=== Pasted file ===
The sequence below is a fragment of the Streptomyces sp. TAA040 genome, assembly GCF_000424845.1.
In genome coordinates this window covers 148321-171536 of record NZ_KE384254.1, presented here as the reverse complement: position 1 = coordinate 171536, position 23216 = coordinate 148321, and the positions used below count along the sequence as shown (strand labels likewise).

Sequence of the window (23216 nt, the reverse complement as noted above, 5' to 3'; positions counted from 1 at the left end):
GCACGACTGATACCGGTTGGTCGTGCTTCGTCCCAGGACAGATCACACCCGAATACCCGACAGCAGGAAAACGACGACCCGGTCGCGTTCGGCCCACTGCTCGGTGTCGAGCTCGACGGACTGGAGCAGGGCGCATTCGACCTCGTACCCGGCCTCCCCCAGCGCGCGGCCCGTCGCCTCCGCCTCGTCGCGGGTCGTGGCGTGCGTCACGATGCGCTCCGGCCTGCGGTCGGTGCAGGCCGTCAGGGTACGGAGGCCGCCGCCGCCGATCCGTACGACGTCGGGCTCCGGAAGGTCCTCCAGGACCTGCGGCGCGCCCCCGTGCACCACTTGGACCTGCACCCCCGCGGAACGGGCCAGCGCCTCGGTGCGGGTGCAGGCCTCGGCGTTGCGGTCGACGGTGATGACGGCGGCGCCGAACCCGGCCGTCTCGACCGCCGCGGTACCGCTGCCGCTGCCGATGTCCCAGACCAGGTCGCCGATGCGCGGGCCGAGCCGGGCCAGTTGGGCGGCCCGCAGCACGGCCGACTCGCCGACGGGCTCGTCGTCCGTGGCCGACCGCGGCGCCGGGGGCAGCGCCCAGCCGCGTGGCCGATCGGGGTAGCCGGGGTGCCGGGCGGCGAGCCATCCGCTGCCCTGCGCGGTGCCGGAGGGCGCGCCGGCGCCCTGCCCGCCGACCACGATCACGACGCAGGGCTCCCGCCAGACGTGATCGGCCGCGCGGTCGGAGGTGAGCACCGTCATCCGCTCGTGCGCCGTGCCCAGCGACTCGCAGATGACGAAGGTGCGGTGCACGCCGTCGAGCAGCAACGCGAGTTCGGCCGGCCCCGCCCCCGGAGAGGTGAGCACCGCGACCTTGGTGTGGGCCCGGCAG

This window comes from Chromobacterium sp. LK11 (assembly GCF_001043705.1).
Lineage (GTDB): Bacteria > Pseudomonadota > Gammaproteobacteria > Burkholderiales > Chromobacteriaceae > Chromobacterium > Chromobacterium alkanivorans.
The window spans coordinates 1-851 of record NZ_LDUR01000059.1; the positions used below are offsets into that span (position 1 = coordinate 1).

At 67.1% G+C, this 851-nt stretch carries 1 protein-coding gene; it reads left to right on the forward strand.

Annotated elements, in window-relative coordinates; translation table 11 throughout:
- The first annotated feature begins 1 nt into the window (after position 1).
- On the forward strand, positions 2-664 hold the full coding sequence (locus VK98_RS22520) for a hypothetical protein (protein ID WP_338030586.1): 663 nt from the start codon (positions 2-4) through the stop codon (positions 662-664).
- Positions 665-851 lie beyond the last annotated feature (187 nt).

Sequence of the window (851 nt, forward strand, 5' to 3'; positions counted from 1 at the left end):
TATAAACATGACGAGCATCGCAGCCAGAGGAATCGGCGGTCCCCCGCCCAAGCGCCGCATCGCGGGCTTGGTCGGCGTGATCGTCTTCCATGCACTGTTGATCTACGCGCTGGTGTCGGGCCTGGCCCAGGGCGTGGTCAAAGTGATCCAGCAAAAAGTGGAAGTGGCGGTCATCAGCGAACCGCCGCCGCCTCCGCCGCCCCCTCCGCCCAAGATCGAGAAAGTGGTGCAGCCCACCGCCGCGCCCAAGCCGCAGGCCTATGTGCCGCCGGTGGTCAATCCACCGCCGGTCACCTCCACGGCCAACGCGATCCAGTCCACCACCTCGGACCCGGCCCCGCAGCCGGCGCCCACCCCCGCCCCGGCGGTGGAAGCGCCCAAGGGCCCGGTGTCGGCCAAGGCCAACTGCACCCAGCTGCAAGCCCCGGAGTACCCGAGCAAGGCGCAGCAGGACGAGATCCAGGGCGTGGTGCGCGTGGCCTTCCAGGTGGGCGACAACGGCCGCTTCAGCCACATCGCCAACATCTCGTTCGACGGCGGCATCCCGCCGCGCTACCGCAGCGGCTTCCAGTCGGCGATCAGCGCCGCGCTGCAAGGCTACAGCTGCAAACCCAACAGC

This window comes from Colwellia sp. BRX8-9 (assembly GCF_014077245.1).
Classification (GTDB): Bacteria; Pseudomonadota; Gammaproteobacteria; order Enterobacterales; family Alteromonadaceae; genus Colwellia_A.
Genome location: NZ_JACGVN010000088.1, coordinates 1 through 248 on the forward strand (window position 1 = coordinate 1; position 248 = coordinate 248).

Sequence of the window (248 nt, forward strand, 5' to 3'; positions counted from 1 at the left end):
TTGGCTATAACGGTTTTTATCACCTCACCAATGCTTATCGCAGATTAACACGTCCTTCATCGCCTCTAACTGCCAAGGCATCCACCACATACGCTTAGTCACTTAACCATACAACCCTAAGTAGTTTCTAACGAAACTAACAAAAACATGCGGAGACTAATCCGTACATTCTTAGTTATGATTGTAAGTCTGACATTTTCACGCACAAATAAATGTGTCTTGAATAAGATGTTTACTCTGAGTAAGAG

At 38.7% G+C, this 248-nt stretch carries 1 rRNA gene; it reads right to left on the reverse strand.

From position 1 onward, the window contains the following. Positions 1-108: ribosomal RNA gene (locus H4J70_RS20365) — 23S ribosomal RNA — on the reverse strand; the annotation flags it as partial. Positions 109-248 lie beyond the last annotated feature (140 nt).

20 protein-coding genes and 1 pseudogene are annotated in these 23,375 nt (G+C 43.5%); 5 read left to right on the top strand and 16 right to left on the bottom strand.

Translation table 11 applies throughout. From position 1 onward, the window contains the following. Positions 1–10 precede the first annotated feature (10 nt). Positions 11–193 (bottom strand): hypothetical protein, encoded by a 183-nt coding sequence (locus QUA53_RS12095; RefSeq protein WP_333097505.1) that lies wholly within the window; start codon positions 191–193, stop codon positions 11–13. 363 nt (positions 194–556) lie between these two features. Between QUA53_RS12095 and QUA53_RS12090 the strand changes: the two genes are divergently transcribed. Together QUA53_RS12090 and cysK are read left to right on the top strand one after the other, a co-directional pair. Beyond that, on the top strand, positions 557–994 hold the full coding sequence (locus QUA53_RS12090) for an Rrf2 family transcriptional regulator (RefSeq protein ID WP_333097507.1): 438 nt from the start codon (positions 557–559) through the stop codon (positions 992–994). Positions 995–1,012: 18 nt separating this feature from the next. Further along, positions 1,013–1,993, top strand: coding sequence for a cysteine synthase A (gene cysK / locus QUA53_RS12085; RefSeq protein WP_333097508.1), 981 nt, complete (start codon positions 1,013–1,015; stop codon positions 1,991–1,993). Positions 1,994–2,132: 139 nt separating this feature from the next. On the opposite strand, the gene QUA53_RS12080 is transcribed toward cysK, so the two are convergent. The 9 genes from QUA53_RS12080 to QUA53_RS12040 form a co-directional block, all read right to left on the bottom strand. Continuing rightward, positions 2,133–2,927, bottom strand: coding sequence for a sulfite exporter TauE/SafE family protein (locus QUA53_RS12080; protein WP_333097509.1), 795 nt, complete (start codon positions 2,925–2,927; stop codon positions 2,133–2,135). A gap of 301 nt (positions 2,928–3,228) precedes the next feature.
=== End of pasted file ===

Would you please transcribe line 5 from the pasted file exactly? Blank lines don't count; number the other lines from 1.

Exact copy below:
This window comes from Chromobacterium sp. LK11 (assembly GCF_001043705.1).